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AB0869 Subclinical atherosclerosis in greek patients with spondyloarthropathy
  1. C. Papagoras1,
  2. A. Charisiadi2,
  3. P. Margariti2,
  4. I. Saougou1,
  5. T.E. Markatseli1,
  6. E. Kaltsonoudis1,
  7. A.K. Zikou2,
  8. A.A. Drosos1
  1. 1Rheumatology Clinic, Department of Internal Medicine
  2. 2Department of Clinical Imaging and Radiology, Medical School, University of Ioannina, Ioannina, Greece


Background Chronic arthritis, particularly rheumatoid arthritis (RA), has been associated with accelerated atherosclerosis. Ultrasound-assessed carotid intima-media thickness (IMT) has been suggested as a surrogate marker of atherosclerosis and the risk for future cardiovascular events. An increased IMT has been observed in patients with RA, but also ankylosing spondylitis (AS) and psoriatic arthritis (PsA) as compared to non-arthritis controls in various ethnic groups.

Objectives To study subclinical atherosclerosis in Greek patients with spondyloarthritis (SpA).

Methods In a case-control study, non-diabetic patients with AS or PsA followed in a single tertiary Rheumatology center were evaluated for potentially modifiable risk factors for atherosclerosis (obesity, smoking, arterial hypertension, serum lipids and lipoproteins), while they all underwent carotid ultrasonography and measurement of carotid IMT. Age- and sex-matched volunteers without arthritis or diabetes served as controls.

Results Forty-nine patients were examined (22 with AS, 27 with PsA). They were 35 males and 14 females with a mean age (SD) 45.5 (12.4) years. They were compared to 49 age- and gender-matched controls. The patients’ mean (SD) carotid IMT was 0.071 (0.018) cm, which was significantly greater than the carotid IMT of the controls [mean (SD) 0.063 (0.016) cm, p=0.017]. Comparing the potentially modifiable cardiovascular risk factors, SpA patients were no more obese than controls in terms of body mass index or waist-to-hip ratio, they had a similar prevalence of hypertension, but they were significantly more often smokers than controls (69.4% vs 26.5%, p=0.02). In terms of lipid profile, SpA patients had significantly lower triglyceride levels than controls (103 mg/dL vs 131.1 mg/dL, p=0.012), but the levels of the rest of the lipid parameters [total cholesterol, high and low density lipoprotein cholesterol, Apolipoprotein AI (ApoAI), ApoB, ApoE, Lipoprotein (α)] were similar between patients and controls.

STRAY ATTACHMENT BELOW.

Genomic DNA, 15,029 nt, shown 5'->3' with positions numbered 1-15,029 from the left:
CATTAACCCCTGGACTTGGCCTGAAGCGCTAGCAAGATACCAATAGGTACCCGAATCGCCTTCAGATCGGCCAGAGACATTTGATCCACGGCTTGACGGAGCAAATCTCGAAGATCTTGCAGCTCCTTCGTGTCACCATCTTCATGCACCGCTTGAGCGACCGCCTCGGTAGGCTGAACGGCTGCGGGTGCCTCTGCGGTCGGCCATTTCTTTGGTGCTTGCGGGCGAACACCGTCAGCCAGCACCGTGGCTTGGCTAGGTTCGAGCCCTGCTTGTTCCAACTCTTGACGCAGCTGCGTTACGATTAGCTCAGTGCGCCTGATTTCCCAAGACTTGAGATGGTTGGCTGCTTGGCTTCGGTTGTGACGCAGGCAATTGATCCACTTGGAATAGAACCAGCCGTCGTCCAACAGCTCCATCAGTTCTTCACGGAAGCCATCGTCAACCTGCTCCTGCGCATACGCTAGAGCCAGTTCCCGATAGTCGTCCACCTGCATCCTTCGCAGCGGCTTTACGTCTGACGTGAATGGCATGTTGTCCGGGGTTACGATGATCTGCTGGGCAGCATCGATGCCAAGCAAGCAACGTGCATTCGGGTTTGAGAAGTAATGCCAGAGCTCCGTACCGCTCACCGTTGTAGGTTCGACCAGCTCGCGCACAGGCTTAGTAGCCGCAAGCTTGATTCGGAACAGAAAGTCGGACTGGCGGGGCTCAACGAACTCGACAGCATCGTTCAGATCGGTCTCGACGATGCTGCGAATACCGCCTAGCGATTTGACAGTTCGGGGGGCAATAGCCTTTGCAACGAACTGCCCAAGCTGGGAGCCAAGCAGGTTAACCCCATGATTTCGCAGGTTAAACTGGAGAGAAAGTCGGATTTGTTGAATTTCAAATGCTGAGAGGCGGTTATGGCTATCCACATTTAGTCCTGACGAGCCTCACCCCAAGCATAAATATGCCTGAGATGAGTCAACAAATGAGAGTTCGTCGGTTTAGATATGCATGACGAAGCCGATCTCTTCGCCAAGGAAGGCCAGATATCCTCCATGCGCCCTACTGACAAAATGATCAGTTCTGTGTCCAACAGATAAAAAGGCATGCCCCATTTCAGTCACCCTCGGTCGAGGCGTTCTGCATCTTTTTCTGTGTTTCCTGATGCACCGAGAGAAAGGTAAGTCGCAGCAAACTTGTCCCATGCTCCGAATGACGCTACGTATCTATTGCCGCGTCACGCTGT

Conclusions Patients with spondyloarthritis have enhanced atherosclerosis compared to non-SpA controls. Although differential exposure to cigarette smoking is a significant confounding factor, our results are in line with reports from other ethnic groups suggesting that SpA patients have more advanced atherosclerosis compared to age-and sex-matched non-SpA controls.

Disclosure of Interest None Declared

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